Basically we can't judge a book by its cover, just because bad things happen as a result of modern technology, we have to remember it is not the technology, rather, it is the person who misuses it.

Just the other night, I was working on chemistry homework and texting a friend. He asked how my homework was coming, and I told him I was struggling. I could not figure out the density of Mercury at a given temperature and pressure. His response was simply, “Google it.?

The point of the problem was not to merely look the answer up online. Instead, it was to learn how to execute different calculations and solve different types of problems. Simply “googling it? would not help me learn those processes, and it would definitely not help me perform better on the test. I did it anyways.

As I read your position, I wanted to read the article from Business Week that you mentioned. Without even thinking, I “googled? it, and found the article in a matter of seconds. As I realized what I was doing, I was appalled by my actions. Had I become so dependent upon Google that it was an automatic and basically unconscious response to any problem that I came across?

Aside from my dependency on Google, I began thinking about other problems you mentioned. I personally spend countless hours a day on Facebook, which is time I could be using to be productive. I also just received a phone call from my mom informing me that I had a $212 cell phone bill – from my text messages alone. I informed her she should immediately change my plan to allow an unlimited amount. While I do not consider these serious problems (my mom would probably beg to differ!), it is something to think about.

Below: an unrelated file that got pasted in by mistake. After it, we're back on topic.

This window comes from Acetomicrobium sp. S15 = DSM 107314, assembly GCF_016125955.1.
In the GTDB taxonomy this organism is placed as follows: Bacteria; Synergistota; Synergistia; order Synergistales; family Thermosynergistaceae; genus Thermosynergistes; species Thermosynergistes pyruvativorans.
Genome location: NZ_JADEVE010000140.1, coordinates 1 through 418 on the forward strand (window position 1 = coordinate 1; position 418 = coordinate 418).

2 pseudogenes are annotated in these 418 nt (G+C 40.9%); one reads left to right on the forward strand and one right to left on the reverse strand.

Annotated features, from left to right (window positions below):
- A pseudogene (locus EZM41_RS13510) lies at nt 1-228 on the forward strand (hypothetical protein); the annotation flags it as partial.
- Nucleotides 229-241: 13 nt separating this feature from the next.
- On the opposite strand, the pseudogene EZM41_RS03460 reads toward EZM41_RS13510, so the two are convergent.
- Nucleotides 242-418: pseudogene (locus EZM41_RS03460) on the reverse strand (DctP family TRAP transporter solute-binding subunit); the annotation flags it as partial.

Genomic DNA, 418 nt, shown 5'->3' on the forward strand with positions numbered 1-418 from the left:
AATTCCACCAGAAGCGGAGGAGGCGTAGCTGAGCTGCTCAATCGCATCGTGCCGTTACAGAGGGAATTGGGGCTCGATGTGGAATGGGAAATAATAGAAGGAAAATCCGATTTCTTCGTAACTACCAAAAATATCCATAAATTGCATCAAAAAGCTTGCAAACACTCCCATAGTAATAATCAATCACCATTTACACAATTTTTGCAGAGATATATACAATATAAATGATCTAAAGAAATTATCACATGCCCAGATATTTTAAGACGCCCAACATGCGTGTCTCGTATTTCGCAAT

Overall, I agree with your position. While I do spend too much time on Facebook, send text messages in excess, and rely on Google for a lot of information, I spend even more time physically interacting with other people and going to class. I also do my fair share of reading (thanks to a certain English class!). As you pointed out, it all needs to exist in a balance. Each form of technology has its advantages and disadvantages.

As you pointed out, the benefits of technology clearly outweigh any minor problems. In the 1970s and 1980s, math and English were ranked the most important subjects, while computer skills hardly made the list. However, by the 1990s, computer skills came in a close third to math and English, and the importance of technology has continued to rise since then (National Association of Secondary School Principals). Technology helps people solve problems in a convenient and timely matter, and this allows for progression in education and society as a whole.